Food and drink hopes for Dumfries and Galloway economy
The food and drink sector in south west Scotland has been described as an "engine" of the local economy.
It is reckoned to employ nearly 14,000 people in Dumfries and Galloway with an annual turnover of £1.29bn.
In line with the national strategy Ambition 2030 it is now hoped to double that value over the next 12 years.
But what does the area think it has to offer that might allow it to see such a huge expansion and help boost tourism and the wider economy?
Andrew Wood, vice chairman of the council's economy, environment and infrastructure committee, said the region was a big player in the sector.
"Dumfries and Galloway is already one of Scotland's most important food-producing regions, with more than 40% of Scotland's dairy and around 20% of the nation's red meat produced here," he said.
"We also have a number of large manufacturers providing valuable jobs in communities like Kirkconnel, Stranraer, Lockerbie, Castle Douglas and Annan.
"We have an exceptional artisan sector, a growing number of food tourism experiences and festivals, and a rich network of independently-owned restaurants and cafes that all reflect the local food heritage of their own communities."
Lorna Young, of industry body DG Food and Drink, said: "It is clear that collaboration will play an important role in growing our region's economy.
"Perhaps more than any other region in Scotland, Dumfries and Galloway's food and drink and tourism industries are very closely intertwined.
"So we look forward to exploring how these two industries can work together to make the most of the rapid growth in the food tourism sector, as initiatives like the Stranraer Oyster Festival and Castle Douglas Food Town are already doing."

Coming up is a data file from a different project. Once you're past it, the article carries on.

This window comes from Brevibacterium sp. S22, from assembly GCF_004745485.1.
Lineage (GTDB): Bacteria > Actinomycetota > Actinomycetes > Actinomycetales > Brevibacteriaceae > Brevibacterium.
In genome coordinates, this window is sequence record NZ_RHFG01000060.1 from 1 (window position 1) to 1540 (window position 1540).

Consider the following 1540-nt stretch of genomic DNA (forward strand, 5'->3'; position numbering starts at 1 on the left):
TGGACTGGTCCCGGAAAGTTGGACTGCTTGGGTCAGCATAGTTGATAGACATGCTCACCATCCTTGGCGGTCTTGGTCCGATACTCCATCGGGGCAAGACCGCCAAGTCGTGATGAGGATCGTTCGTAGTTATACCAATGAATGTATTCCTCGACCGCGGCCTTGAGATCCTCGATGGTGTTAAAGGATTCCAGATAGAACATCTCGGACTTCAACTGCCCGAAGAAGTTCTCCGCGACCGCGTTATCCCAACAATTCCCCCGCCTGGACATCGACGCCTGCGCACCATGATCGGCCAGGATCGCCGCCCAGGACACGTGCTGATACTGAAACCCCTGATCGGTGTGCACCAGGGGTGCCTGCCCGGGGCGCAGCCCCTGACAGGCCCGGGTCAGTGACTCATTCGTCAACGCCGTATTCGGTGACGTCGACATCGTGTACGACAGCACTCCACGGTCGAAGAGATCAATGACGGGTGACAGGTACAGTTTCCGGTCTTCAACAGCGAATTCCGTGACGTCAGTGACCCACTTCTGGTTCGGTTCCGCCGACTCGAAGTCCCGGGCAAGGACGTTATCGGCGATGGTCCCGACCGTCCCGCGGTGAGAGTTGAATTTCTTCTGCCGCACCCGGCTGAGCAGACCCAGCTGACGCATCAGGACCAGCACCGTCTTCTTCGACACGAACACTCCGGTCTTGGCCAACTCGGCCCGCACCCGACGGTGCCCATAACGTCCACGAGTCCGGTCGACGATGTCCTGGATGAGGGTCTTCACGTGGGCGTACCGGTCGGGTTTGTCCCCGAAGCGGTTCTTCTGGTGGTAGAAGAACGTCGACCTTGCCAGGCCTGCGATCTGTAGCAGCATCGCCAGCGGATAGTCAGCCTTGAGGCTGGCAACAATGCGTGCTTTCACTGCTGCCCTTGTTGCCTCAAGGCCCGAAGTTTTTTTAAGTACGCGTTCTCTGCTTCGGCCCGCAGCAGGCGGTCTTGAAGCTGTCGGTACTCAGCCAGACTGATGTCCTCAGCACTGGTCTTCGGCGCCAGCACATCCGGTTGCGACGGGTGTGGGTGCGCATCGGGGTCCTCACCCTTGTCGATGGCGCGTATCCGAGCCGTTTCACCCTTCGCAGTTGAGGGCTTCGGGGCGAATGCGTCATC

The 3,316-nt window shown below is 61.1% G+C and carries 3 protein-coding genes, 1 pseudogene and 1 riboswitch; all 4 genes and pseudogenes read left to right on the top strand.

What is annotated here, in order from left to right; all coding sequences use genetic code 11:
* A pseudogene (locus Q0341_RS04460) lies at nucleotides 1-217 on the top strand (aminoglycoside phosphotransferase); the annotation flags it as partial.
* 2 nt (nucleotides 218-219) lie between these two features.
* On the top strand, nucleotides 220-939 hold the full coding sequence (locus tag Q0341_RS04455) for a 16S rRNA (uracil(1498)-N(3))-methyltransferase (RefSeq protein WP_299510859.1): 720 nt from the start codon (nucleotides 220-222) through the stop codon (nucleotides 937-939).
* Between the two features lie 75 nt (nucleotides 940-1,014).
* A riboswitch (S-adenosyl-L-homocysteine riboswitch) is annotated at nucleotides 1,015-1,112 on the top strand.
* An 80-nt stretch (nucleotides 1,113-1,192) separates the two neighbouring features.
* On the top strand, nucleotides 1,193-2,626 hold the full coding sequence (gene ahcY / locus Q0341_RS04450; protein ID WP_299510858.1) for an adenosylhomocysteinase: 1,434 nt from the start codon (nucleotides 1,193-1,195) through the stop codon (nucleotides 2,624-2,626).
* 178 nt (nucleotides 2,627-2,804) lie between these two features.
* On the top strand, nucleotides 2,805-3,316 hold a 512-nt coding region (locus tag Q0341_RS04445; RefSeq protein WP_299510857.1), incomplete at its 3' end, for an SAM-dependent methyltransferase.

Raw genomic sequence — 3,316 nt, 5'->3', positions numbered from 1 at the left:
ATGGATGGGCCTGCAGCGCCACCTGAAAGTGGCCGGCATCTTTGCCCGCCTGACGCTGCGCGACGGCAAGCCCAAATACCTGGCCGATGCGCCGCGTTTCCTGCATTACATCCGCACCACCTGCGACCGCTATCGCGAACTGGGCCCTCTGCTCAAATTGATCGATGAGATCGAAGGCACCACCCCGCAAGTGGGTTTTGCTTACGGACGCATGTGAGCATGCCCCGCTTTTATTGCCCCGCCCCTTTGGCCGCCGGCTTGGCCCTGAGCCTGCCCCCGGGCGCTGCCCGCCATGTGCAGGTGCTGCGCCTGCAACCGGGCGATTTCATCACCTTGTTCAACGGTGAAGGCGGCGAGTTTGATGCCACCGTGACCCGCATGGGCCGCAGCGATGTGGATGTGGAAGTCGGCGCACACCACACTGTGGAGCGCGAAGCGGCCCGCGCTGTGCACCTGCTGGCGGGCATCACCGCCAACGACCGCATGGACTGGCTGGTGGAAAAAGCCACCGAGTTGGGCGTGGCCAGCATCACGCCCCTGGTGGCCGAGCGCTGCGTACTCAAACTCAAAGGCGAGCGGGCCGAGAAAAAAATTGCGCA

Small food business owner Sarah Burchell farms home-bred hogget and mutton with her husband Steve, which is then sold direct at farmers' markets including Kirkcudbright and Edinburgh's Castle Terrace.
She also helped with the recent relocation of Dumfries farmers' market to the town's railway station.
"Our farmers' markets demonstrate at a micro scale the impact that collaboration, mentoring and a supportive and ambitious culture can have on business growth," she said.
"The whole food and drink industry, from producer and grower through to chef and retailer, relies on supply chains and on collaboration with others.
"I'm looking forward to our industry pulling together, to address challenges and identify opportunities to help us all reap the benefit."
"Our region benefits from a number of excellent local restaurants owned and run by chefs who understand the importance of quality and of reflecting the natural larder of our region within menus," said Russell Pearce, chef proprietor of Brodies of Moffat.
"The hospitality industry is a critically-important part of the food and drink sector, particularly in servicing the needs of visitors to our region.
"For many visitors the menus in cafes, restaurants and hotels will leave a lasting impression of the quality of the tourism experience, so it is vital that we get it right."
Follow the money
Launching the growth target, Archie Dryburgh, who chairs the council's economy, environment and infrastructure committee, said: "Growing our local food and drink economy is a critically-important part of securing an ambitious and resilient economic future for our region.
"Our council has committed to support our region's food and drink industry throughout the duration of this administration.
"After all, if we are to unlock the economic potential of our region, we must start with our most valuable economic sector."